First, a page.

Posted on June 11th, 2013 by Rachel
The Baltimore Jewish Times publishes unidentified photographs from the collection of Jewish Museum of Maryland each week. If you can identify anyone in these photos and more information about them, contact Jobi Zink, Senior Collections Manager and Registrar at 410.732.6400 x226 or firstname.lastname@example.org.
Date run in Baltimore Jewish Times: March 29, 2013
PastPerfect Accession #: 1994.142.062.001
Status: Partially identified! Photo of the Mansbach family in Druid Hill Park, taken by Leo C. Hess, April 3, 1944. Left to right: 1. Irma Scheideman 2. Henry Scheideman 3. Unidentified 4. Hertha Mansbach 4. Bernard Mansbach
Special Thanks To: Irene Russel, Joel Ginsberg
Fun Fact: This image was used on the cover of Mark Carp’s 2007 novel The Extraordinary Times of Ordinary People!
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Posted on February 13th, 2013 by Rachel
And we’ve been taking that to heart around here!
Installed a door between our lobby and our education & programming offices…
…and put in a Baby Changing Station in our bathroom!
But the sprucing hasn’t been just to the bricks-and-mortar museum! We need to make a special shout-out to Hasdai Westbrook of Changing Media for doing some behind the scenes web work for us, and making this blog the best it can be! Check out the now functional twitter feed over to the right of the screen – it’s just one of the improvements he handled for us!
Posted on February 1st, 2013 by Rachel
A blog post by Program Manager Rachel Cylus. Opening photographs by Will Kirk.
At one of my brother’s birthday parties as a little kid, my parents hired a magician/comedian. He would stand in front of a crowd of 4 or 5 year olds and say, “Wanna see Batman?!?” and when they roared “YEAH!!!” he would respond, “Well, he’s not here.” My brother and I thought it was hysterical (what do you want? We were 3 and 5).
Last Thursday I learned just how un-funny the punch line to this joke can be, because Batman, who I had hired to come to the ZAP! POW! BAM! opening, was not going to be there. For completely understandable reasons, our Batman had to leave town at the last minute leaving us, well, in need of a hero to save the day.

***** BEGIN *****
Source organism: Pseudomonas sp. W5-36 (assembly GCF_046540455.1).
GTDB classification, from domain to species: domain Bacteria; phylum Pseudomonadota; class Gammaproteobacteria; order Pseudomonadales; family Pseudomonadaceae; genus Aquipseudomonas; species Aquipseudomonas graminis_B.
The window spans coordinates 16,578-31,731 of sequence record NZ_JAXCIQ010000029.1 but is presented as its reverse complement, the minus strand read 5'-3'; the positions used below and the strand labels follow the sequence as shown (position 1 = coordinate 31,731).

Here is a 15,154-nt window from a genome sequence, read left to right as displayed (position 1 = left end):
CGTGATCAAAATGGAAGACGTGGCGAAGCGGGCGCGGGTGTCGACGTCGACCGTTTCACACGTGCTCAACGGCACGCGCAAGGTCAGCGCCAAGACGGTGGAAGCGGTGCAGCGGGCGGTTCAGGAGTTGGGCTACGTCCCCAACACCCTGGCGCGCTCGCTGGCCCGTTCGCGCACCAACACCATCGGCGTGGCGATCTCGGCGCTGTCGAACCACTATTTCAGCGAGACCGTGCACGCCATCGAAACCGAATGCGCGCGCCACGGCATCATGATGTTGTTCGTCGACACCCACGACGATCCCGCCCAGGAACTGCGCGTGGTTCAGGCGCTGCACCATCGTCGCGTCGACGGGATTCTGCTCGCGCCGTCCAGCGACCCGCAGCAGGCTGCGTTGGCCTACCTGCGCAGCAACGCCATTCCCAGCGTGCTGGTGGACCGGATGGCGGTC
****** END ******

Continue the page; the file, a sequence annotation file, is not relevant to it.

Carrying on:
So, I did what any rational person would do – I sent out the Bat Signal. The Bat Signal, as you probably know, is a searchlight that casts the shape of a bat into the night sky. It is used by the folks over at the Gotham City Police Station when they need to summon the Caped Crusader. I climbed up onto the roof of the Lloyd Street Synagogue, positioned the searchlight somewhere over the Inner Harbor, and hoped that a Batman or at least maybe a Raven, would answer my call.
Alright, maybe this is not exactly what happened. For one thing, this moment of crisis came in the middle of the day, when it is doubtful anyone would have been able to see anything reflecting on the sky. Instead I went to social media and to friends and fortunately to one friend’s theater list-serve with this request:
Be Batman for a day!
Needed: The Batman
The Jewish Museum of Maryland is looking for one person to portray Batman for two hours on Sunday, January 27th from 11 – 1pm.
5’10 or taller
Familiar with Batman character
Enthusiastic and willing to pose in pictures and talk with young children
And wouldn’t you know it, we got a response. And then another, and another and another. In fact my phone was ringing off the hook and emails poured in all day. It was a miracle of epic proportions. Turns out, lots of people would jump at the chance to be a superhero for a day.
People sent pictures of themselves in Batman costumes, describing their lifelong love of the Dark Knight. We had people who had been extras in Batman movies, dressed up as Batman for Comic-Con, as well as serious actors who boasted their experience with stage combat and their solid knowledge of The World’s Greatest Detective!
But fortunately one Batman stood out from the crowd. He sent a picture of himself portraying Batman last summer at Six Flags Amusement Park. He was THE REAL BATMAN!!! He even still had his professional costume. I won’t identify him by name, just know that he definitely saved the day.
When Batman arrived at 11am at the Jewish Museum of Maryland, the children (many in costumes themselves) were delighted. They wanted to see Batman… and he was HERE!
JMM Staff with their Hero!